This summer, Trump caused controversy by announcíng that the US would be withdrawing from the Paris climate agreement – a landmark settlement on lowering carbon emissions. Climate minister Isabella Lövin, who is leading the Swedish delegation in Bonn, told Dagens Nyheter that this was "deeply worrying".
Together with the Swedish government, the Stockholm Environment Institute (SEI) is funding Joel Clement, a key whistleblower on Trump's climate policy, to attend the UN's Climate Change Conference in Bonn, which is currently in progress.
Until this summer, Clement used to work in climate change policy at the US Department of the Interior. He told Swedish Radio reporter Annika Digréus that it was "clear that the Secretary of the Interior was intentionally disregarding the mission of the agency."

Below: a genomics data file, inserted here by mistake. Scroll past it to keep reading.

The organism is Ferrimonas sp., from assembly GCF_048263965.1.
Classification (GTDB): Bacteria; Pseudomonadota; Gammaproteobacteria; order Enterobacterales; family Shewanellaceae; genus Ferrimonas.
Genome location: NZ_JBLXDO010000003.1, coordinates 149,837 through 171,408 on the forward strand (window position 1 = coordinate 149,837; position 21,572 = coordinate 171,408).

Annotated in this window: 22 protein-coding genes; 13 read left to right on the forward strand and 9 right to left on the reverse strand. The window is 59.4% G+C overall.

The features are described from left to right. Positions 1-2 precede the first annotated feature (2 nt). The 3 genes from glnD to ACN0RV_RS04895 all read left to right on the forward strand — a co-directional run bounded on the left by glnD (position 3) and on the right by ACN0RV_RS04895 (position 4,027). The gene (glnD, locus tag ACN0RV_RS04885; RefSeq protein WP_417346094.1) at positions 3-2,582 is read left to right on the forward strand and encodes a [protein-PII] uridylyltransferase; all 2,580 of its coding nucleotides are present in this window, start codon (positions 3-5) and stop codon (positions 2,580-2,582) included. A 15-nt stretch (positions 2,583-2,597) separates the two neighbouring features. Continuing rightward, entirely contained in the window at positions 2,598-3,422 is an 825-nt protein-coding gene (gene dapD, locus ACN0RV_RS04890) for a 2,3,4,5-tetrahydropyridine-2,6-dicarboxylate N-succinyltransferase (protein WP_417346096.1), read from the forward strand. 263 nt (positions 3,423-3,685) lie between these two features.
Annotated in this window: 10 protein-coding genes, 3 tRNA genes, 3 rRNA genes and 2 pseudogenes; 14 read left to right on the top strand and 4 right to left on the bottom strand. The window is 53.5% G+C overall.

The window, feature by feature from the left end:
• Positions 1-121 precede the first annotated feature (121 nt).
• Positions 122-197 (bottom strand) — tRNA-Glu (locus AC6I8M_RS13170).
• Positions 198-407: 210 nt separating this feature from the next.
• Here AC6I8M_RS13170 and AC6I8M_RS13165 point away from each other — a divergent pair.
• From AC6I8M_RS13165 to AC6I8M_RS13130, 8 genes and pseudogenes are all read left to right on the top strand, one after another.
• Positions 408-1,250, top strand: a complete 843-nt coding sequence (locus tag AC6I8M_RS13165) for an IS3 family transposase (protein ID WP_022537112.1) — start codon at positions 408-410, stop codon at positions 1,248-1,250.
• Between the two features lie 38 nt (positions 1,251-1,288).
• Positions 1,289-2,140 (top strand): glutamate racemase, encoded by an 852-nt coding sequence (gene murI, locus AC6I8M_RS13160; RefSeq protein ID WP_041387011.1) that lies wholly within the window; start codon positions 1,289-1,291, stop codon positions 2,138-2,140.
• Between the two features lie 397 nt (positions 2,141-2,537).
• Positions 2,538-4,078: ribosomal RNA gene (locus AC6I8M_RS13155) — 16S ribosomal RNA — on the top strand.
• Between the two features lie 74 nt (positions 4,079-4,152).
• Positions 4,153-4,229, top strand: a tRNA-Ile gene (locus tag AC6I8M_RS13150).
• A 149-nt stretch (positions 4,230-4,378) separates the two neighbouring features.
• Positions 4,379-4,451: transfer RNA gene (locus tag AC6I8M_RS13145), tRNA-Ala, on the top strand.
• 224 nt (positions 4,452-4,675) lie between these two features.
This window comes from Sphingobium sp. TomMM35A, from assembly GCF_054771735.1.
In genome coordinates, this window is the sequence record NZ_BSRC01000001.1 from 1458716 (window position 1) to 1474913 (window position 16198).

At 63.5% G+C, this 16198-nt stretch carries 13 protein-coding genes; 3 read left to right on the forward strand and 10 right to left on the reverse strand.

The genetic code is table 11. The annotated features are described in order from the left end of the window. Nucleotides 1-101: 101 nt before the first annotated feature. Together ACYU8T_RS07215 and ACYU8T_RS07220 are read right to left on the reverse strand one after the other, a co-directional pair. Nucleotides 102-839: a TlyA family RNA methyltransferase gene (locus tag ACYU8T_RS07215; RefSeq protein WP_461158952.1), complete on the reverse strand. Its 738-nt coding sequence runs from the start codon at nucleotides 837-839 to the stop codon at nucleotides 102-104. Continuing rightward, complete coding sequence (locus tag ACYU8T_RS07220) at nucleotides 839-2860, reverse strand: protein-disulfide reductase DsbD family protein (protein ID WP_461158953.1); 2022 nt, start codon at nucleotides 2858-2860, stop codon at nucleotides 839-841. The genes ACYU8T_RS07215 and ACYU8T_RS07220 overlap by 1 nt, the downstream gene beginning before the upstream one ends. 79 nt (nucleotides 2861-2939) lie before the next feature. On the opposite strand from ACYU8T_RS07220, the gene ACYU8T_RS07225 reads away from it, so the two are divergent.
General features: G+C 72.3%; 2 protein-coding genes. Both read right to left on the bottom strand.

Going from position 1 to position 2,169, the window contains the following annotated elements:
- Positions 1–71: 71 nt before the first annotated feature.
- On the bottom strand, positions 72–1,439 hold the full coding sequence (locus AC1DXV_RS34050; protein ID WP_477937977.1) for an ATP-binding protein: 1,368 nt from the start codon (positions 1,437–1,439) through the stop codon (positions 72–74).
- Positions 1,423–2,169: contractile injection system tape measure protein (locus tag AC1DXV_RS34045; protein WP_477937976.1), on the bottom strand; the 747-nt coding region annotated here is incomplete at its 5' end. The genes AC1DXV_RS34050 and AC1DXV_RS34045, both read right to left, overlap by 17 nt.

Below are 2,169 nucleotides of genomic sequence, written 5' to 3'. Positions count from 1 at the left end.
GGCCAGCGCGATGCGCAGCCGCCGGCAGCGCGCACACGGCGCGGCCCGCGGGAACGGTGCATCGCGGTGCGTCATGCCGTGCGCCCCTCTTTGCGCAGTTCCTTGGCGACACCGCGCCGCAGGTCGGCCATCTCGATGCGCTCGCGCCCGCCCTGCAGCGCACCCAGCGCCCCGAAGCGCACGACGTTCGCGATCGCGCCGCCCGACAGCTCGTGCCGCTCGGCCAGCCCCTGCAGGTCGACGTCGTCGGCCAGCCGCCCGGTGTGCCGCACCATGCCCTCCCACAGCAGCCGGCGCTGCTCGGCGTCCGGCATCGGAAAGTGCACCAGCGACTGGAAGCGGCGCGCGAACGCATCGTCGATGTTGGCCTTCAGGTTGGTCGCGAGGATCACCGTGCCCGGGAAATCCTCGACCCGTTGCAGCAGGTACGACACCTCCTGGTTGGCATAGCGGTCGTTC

Johan Kuylenstierna, the SEI's CEO, told Radio Sweden that primarily, Clement had received funding to present the US-Swedish Arctic Resilience Report, of which he was a co-chair. However, he added that "the recent developments in the US and the position Joel has taken as a whistleblower ... this is something very interesting for our institute."
Generally, Kuylenstierna is optimistic about the talks, which go on until Friday. He is calling for Sweden to take a leading role and work with US civil society and other politicians who oppose Trump's climate policy.